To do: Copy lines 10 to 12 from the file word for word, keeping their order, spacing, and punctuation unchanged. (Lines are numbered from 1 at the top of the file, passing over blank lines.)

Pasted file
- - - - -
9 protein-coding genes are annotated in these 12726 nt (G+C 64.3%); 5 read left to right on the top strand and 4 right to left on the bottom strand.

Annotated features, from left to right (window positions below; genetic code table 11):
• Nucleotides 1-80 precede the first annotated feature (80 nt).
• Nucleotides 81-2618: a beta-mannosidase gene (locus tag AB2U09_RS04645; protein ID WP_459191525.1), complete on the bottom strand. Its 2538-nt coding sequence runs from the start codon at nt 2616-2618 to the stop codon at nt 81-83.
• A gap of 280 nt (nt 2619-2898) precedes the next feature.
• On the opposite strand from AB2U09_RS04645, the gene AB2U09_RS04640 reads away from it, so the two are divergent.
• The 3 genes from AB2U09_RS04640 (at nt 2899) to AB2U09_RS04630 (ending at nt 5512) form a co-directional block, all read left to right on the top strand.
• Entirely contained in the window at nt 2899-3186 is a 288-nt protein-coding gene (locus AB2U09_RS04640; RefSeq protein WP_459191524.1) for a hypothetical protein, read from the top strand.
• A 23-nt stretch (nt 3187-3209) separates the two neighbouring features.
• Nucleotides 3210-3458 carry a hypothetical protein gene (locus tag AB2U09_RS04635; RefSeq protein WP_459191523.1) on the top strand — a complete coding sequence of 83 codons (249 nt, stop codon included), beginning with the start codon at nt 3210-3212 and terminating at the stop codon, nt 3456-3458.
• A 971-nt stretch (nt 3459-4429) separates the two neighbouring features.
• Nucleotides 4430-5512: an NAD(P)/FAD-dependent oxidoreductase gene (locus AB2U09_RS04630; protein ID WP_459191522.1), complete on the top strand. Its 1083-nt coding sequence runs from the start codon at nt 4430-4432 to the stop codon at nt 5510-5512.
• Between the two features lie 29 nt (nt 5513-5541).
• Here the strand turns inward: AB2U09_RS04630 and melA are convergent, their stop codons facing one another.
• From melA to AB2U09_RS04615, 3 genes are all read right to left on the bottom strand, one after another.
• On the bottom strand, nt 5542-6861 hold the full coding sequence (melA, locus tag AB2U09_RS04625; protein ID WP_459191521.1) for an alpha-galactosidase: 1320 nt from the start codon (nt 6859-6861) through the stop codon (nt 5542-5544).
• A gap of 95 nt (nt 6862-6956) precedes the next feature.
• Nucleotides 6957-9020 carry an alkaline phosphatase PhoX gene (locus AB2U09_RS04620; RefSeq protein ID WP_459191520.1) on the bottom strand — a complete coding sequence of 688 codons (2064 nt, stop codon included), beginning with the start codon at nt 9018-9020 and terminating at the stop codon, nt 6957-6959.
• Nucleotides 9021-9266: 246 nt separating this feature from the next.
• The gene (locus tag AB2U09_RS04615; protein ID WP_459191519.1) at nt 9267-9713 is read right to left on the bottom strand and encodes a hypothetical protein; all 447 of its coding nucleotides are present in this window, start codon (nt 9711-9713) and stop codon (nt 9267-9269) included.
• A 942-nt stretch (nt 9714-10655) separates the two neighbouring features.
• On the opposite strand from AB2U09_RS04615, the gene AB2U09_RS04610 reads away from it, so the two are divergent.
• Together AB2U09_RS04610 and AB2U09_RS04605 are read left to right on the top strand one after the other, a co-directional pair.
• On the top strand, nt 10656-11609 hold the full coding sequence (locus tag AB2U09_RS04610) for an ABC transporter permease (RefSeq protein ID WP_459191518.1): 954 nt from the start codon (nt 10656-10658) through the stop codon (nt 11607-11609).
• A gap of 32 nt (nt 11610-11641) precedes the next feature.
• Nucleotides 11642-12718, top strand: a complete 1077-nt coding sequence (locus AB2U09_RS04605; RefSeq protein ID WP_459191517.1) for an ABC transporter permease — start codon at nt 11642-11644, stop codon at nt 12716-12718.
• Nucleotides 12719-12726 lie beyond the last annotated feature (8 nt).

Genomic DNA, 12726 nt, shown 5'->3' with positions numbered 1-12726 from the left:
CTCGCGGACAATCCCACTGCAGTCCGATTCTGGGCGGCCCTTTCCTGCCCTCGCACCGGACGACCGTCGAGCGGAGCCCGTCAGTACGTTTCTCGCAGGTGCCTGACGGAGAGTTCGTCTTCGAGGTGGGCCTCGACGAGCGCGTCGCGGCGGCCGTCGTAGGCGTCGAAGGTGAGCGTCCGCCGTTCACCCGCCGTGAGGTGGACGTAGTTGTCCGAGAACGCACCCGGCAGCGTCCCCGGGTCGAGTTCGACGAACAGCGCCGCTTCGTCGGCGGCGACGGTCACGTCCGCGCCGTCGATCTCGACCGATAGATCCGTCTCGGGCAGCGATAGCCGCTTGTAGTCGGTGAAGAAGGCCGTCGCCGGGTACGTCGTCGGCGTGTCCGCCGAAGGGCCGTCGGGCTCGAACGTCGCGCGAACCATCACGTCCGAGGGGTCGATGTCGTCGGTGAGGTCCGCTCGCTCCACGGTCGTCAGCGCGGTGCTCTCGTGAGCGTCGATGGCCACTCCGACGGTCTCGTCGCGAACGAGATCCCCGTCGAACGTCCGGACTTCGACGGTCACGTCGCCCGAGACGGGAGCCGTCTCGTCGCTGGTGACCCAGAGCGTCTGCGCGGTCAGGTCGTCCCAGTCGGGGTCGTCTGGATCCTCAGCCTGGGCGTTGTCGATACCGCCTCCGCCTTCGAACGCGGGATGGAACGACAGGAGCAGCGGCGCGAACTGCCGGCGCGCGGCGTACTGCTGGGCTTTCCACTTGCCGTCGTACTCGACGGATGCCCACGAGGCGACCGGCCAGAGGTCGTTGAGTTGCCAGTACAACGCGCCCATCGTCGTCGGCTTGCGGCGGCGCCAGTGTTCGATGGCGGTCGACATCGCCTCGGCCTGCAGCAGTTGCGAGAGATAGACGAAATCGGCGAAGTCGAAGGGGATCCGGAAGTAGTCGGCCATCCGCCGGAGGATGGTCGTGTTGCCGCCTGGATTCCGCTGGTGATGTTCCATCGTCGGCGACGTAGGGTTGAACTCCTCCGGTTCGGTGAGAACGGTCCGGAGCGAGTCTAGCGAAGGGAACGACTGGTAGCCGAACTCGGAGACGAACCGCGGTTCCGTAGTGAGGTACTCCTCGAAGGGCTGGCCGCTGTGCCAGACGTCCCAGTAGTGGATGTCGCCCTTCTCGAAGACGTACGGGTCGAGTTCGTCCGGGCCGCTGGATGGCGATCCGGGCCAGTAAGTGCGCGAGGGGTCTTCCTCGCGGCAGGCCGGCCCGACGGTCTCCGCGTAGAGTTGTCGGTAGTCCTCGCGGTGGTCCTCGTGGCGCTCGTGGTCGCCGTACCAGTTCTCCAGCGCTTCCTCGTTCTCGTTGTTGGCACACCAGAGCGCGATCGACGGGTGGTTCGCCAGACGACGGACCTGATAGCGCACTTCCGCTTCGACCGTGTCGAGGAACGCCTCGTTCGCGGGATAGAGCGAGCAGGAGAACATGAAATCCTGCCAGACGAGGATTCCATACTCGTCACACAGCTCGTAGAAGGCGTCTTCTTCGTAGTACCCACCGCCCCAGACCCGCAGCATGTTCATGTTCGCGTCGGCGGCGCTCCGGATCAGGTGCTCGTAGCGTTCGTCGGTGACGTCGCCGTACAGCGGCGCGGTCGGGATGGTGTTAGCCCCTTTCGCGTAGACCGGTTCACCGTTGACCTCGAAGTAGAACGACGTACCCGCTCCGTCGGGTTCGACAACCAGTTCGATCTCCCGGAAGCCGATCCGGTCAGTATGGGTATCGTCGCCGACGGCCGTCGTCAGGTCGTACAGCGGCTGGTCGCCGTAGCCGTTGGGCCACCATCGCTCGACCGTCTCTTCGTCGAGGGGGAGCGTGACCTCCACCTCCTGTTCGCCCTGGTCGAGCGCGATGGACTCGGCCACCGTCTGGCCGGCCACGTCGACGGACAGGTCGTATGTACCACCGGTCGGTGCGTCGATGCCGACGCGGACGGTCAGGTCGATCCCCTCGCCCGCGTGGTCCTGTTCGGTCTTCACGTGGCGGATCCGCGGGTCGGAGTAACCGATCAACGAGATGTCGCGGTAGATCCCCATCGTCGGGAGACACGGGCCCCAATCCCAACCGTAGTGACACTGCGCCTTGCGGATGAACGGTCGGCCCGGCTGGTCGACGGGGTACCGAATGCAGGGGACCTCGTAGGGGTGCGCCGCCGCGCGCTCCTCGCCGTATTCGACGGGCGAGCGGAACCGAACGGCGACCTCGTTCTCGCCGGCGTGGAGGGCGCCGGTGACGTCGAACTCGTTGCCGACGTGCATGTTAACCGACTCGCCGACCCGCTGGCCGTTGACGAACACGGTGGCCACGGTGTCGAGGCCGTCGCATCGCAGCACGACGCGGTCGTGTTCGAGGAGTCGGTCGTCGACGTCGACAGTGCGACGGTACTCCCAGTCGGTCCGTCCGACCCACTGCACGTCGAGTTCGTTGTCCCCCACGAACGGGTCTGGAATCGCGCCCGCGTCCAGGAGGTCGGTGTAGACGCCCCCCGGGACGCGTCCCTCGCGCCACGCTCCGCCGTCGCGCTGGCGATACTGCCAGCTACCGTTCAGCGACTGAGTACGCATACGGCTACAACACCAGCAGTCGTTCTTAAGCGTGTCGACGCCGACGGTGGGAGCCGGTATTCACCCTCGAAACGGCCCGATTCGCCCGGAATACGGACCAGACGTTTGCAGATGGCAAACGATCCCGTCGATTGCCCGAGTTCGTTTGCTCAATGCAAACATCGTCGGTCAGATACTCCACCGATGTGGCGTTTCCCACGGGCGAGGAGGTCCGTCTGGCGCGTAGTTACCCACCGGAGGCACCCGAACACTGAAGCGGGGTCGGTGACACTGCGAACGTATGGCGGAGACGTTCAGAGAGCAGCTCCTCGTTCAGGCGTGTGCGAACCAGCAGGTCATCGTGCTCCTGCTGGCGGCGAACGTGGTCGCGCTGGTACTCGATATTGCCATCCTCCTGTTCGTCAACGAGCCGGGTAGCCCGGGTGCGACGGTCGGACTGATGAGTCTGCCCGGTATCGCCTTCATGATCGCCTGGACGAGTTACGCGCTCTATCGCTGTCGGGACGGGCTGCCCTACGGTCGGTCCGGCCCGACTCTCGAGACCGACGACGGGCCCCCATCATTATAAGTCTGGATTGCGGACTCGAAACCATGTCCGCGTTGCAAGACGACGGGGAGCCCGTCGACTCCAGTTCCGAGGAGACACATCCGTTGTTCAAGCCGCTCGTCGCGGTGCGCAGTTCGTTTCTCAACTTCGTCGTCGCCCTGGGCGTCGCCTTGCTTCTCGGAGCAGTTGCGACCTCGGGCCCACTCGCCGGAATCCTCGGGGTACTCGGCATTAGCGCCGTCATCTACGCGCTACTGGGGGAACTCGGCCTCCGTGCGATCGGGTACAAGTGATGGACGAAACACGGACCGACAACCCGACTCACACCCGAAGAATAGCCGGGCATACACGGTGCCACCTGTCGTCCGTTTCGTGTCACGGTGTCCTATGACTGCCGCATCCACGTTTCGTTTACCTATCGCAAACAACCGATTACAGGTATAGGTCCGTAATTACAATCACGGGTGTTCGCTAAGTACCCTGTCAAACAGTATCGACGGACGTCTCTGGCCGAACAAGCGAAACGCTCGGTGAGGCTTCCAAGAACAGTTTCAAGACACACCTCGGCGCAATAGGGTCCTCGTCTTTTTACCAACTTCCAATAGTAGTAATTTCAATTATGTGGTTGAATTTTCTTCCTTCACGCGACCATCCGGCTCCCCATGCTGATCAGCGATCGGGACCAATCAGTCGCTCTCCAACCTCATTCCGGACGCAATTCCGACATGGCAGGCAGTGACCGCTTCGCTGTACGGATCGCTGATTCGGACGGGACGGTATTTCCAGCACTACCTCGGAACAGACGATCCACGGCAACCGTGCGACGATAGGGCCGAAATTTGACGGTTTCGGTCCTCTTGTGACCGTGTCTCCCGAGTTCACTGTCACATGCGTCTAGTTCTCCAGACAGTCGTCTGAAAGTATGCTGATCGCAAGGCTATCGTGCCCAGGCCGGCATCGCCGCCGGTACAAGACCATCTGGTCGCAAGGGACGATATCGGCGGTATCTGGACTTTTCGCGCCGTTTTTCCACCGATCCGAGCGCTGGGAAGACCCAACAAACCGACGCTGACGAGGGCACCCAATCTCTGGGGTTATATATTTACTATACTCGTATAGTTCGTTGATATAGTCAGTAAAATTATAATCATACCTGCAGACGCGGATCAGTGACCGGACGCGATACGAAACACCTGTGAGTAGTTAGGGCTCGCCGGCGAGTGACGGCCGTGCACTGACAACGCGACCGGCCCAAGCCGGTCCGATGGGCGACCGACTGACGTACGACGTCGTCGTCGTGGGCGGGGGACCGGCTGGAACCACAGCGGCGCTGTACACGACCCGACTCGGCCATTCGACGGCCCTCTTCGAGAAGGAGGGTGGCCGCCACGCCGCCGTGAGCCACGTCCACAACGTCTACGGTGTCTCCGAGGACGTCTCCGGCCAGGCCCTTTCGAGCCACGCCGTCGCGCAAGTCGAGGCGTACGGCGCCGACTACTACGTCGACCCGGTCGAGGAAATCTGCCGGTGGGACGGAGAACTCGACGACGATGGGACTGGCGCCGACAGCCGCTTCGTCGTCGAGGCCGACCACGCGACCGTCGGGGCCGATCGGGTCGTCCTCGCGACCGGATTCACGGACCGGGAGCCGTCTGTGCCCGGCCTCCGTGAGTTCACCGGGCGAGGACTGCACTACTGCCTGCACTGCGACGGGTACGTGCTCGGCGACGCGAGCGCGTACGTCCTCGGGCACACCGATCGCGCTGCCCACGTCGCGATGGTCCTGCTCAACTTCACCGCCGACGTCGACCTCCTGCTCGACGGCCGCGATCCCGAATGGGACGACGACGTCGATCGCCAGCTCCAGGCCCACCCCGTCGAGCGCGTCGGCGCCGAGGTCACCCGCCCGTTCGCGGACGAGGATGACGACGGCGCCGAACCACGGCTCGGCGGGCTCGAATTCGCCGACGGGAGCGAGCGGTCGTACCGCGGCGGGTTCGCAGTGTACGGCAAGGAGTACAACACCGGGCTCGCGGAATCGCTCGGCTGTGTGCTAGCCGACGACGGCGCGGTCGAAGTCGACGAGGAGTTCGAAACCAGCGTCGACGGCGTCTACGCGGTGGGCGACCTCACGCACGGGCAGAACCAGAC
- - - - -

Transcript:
• Nucleotides 3210-3458 carry a hypothetical protein gene (locus tag AB2U09_RS04635; RefSeq protein WP_459191523.1) on the top strand — a complete coding sequence of 83 codons (249 nt, stop codon included), beginning with the start codon at nt 3210-3212 and terminating at the stop codon, nt 3456-3458.
• A 971-nt stretch (nt 3459-4429) separates the two neighbouring features.
• Nucleotides 4430-5512: an NAD(P)/FAD-dependent oxidoreductase gene (locus AB2U09_RS04630; protein ID WP_459191522.1), complete on the top strand. Its 1083-nt coding sequence runs from the start codon at nt 4430-4432 to the stop codon at nt 5510-5512.